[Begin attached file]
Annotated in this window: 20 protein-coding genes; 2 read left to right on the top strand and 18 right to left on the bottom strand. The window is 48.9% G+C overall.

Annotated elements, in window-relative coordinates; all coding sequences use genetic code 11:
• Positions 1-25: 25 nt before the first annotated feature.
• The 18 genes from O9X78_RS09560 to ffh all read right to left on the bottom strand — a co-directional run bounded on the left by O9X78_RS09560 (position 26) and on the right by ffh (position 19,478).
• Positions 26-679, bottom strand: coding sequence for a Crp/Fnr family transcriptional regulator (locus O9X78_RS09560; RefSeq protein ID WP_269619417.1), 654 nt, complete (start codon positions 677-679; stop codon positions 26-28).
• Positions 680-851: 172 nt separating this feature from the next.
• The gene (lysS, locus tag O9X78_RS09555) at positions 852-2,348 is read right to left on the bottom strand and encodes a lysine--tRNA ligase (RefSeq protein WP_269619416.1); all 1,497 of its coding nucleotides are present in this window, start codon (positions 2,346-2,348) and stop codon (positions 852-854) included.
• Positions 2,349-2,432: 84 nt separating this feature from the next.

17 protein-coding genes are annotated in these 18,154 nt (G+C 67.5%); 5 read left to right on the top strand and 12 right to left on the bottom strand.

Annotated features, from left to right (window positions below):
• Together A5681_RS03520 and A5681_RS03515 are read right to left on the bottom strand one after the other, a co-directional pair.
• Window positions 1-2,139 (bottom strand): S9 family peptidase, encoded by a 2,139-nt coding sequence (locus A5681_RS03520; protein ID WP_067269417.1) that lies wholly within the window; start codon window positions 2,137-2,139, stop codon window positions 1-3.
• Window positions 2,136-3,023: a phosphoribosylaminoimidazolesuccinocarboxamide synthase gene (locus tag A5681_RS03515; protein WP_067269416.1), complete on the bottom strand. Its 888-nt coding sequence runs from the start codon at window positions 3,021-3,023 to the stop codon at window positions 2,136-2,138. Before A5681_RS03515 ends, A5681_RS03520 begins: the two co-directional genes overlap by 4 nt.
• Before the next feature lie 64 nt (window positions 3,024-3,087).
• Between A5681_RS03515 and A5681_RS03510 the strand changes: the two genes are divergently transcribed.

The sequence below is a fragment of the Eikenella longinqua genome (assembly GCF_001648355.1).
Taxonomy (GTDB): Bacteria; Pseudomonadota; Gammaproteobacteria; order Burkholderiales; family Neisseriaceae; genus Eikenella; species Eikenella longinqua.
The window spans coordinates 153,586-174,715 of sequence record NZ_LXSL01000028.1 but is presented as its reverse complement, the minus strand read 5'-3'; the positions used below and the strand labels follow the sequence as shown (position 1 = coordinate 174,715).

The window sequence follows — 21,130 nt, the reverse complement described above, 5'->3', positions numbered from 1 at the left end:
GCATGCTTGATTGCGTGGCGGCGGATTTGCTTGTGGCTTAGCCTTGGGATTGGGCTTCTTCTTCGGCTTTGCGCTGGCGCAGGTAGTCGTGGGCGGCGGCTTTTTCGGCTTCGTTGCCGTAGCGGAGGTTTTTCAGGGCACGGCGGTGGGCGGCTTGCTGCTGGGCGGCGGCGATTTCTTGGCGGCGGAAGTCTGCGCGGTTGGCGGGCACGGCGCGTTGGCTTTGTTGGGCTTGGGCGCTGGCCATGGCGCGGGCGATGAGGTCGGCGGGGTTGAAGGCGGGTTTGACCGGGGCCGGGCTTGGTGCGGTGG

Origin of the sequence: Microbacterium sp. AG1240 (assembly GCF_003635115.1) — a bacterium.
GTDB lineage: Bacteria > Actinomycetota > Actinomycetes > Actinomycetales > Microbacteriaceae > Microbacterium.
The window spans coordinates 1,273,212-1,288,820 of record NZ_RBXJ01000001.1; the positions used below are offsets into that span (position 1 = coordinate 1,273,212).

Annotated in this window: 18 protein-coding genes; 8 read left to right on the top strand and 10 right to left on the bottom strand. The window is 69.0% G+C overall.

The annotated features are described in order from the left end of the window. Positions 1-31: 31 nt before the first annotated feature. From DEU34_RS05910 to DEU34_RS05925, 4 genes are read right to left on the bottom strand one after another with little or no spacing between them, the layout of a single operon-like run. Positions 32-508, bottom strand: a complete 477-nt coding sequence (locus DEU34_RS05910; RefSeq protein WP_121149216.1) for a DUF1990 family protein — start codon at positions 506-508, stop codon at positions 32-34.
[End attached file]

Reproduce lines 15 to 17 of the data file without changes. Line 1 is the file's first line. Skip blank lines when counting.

• Between A5681_RS03515 and A5681_RS03510 the strand changes: the two genes are divergently transcribed.

The sequence below is a fragment of the Eikenella longinqua genome (assembly GCF_001648355.1).
Taxonomy (GTDB): Bacteria; Pseudomonadota; Gammaproteobacteria; order Burkholderiales; family Neisseriaceae; genus Eikenella; species Eikenella longinqua.